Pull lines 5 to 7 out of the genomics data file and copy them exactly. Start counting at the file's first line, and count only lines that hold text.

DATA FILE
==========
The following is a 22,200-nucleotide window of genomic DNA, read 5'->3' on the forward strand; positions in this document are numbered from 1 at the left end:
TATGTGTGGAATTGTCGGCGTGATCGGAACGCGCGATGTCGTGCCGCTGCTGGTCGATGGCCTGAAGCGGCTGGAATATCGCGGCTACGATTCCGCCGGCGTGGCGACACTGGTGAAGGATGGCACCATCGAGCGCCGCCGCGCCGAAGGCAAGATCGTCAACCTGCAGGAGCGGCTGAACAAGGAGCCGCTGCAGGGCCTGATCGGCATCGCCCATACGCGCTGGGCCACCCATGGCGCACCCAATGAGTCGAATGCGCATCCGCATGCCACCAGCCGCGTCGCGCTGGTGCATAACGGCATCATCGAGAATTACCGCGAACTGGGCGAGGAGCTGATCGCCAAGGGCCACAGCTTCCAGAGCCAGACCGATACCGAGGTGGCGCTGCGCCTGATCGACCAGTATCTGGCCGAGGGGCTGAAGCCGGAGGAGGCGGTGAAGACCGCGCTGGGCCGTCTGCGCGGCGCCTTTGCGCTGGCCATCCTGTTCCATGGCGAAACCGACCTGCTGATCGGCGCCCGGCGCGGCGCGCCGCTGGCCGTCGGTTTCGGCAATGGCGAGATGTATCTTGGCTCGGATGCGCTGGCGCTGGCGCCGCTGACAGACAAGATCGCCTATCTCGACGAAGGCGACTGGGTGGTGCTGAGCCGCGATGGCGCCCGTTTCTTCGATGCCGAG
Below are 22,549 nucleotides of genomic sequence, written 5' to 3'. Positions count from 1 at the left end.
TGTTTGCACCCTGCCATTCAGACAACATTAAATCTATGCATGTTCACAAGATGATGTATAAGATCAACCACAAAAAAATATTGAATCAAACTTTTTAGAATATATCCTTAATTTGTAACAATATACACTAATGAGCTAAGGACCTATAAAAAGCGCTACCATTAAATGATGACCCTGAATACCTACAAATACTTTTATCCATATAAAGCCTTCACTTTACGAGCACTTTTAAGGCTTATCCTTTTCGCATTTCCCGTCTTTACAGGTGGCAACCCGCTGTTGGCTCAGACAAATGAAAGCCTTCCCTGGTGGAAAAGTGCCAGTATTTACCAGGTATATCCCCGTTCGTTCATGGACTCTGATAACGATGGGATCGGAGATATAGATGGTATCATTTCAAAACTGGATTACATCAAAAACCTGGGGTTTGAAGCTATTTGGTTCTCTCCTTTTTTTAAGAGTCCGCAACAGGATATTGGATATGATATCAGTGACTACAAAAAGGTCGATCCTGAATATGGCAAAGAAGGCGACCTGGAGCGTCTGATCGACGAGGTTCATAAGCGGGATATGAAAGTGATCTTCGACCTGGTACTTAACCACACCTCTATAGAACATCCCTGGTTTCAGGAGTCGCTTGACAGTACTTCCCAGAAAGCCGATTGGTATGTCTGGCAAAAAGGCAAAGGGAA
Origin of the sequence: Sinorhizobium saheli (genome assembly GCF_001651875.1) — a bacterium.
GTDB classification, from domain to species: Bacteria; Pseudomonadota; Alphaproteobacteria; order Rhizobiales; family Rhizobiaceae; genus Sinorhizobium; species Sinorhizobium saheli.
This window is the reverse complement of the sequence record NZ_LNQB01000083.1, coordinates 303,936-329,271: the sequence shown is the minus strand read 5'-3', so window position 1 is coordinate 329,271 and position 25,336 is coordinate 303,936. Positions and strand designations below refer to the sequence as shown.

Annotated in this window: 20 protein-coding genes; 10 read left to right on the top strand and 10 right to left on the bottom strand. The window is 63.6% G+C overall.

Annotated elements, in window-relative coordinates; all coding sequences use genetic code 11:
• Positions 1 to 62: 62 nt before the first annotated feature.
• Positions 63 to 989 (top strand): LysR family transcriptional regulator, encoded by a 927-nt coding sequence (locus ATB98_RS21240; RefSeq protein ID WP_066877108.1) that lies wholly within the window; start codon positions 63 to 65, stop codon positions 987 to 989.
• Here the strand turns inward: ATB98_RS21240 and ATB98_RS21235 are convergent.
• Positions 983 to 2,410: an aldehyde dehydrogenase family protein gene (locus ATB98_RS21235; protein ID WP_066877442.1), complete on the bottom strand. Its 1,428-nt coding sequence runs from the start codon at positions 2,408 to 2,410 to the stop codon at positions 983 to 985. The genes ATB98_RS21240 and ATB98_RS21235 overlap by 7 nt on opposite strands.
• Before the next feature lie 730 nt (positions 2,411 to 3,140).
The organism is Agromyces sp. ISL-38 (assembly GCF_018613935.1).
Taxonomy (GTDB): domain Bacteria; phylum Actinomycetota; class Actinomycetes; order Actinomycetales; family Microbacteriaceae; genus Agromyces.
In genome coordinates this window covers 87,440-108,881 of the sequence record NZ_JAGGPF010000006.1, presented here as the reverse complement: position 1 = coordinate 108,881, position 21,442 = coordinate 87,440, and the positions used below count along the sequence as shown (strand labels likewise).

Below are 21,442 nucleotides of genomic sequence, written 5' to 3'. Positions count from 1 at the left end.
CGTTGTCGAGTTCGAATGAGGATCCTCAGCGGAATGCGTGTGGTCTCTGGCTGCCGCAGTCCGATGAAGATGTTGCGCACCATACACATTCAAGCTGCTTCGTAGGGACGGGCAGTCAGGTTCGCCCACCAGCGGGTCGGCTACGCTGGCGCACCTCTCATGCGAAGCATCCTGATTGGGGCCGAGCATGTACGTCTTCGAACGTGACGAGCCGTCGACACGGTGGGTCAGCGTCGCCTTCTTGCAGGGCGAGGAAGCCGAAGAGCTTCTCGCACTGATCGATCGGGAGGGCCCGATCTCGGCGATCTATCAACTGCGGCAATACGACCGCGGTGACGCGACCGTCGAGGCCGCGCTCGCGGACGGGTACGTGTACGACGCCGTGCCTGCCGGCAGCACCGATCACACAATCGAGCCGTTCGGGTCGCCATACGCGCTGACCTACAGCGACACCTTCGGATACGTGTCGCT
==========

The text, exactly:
Origin of the sequence: Sinorhizobium saheli (genome assembly GCF_001651875.1) — a bacterium.
GTDB classification, from domain to species: Bacteria; Pseudomonadota; Alphaproteobacteria; order Rhizobiales; family Rhizobiaceae; genus Sinorhizobium; species Sinorhizobium saheli.
This window is the reverse complement of the sequence record NZ_LNQB01000083.1, coordinates 303,936-329,271: the sequence shown is the minus strand read 5'-3', so window position 1 is coordinate 329,271 and position 25,336 is coordinate 303,936. Positions and strand designations below refer to the sequence as shown.